During our boat trip we were extremely lucky to see five dolphins, it was a one-of-a-kind experience. As our hosts explained that sometimes during the summer they would come across around 200 dolphins swimming all together at once.
We reached the Castellaneta Marina and the protected area of Lago Salinella and Torre Mattoni before making our way toward the Marina di Ginosa.
Visit a Traditional masseria
After our memorable boat experience we made our way to experience a Traditional masseria Agriturismo Il Praedio della Reale.
Puglia is known for its unique type of accommodation which is traditional farmhouses or masseria in Italian. After a wonderful site inspection we savoured some more fantastic Italian delicacies and wine.
The distinct characteristic of Puglia is its unique Natural Park “Terre delle Gravine” or the Land of Ravines — which is made up of dramatic ravines formed over 125,000 years ago. Rich in culture and charm the ravines stretch from Ginosa to Grottaglie, passing through the towns of Laterza, Massacre and Mottola.
Just before sunset we reached the Gravina di Laterza, the most extraordinary of the region and one of the largest in Europe, it is 200 meters deep and 12 kilometres long. Bird-watchers will find this region particularly interesting as species such as the Egyptian Vulture, the Lanner Falcon, the Peregrine Falcon and the rare Black Stork have been sighter here.
After the ravine we headed towards the town of Laterza where we admired the impressive Palazzo Marchesale and the Museo della Maiolica — which features a collection of a refined, white-glazed pottery of the Italian Renaissance. The clay is collected form the canyon and heated at 1000 degrees celsius after which it is hand-painted.
The historic center of Laterza which is the most ancient part of the city protected by the imposing walls of the castle has been inhabited since the Neolithic age.
The Marquis Palace (Palazzo Marchesale) which was completed in 1393 is the heart and soul of Laterza. Here you will also find the MuMa (Museo della maiolica di Laterza) museum which exhibits a rich collection of ancient and precious majolicas — a characteristic kind of ceramic accents with tints of light blue, yellow, orange and green ramina. The plate collection of the museum is worth $4 million.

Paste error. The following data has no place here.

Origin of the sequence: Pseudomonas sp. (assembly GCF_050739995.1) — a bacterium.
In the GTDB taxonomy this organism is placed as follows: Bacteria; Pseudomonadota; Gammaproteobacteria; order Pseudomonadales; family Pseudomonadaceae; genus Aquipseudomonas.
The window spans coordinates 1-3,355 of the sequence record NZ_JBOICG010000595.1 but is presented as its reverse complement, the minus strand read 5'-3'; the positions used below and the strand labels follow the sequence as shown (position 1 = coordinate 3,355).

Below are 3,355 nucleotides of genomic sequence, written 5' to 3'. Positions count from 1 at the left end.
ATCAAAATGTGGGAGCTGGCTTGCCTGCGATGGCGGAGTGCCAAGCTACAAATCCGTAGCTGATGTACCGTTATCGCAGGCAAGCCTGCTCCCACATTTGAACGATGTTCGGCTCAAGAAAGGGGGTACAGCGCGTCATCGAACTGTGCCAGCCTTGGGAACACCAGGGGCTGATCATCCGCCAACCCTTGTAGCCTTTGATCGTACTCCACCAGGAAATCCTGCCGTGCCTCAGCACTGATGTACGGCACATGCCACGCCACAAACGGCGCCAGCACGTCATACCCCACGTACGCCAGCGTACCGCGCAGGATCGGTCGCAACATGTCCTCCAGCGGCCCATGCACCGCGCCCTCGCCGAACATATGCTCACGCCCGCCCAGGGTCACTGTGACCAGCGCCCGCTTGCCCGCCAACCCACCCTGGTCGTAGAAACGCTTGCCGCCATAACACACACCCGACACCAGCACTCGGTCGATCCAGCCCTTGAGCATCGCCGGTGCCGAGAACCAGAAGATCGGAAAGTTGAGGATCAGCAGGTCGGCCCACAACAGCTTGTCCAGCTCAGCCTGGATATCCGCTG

We then passed by the Peasant civilisation museum which displays a delightful selection of figures which tell a story of the region as it was in the past.
The MesoLab in Laterza is a fantastic new initiative which was started by young individual – Dominique Parisi, passionate above reviving ancient craftsmanship inside a cave laboratory. MesoLab also organises a series of kids classes to help children learn the craftsmanship which is deeply rooted in their culture.
End the evening with tasting local delicacies at Macelleria Rosticceria Tamborrino, a traditional butcher shop which is one of the best in the region.
4 Days in Puglia: Day 3
The towns of Mottola, Crispiano and Massafra
Mottola: A fusion of Art, History and Nature
The morning of our third day in Puglia started with a wonderful blend of discovering art, history and nature. Greeted by a flock of sheep we made out way through the narrow paths lined by olive trees to reach the rupestrian Church of St Nicholas (Chiesa di San Nicola) hidden inside the rock carvings.
Set across from the lame which translates as the little canyon , the Byzantine church was carved in the 11th century. By the 15th century it was left abandoned however some of the frescoes are still evident until this day. The church is occasionally used for a few Orthodox ceremonies throughout the year.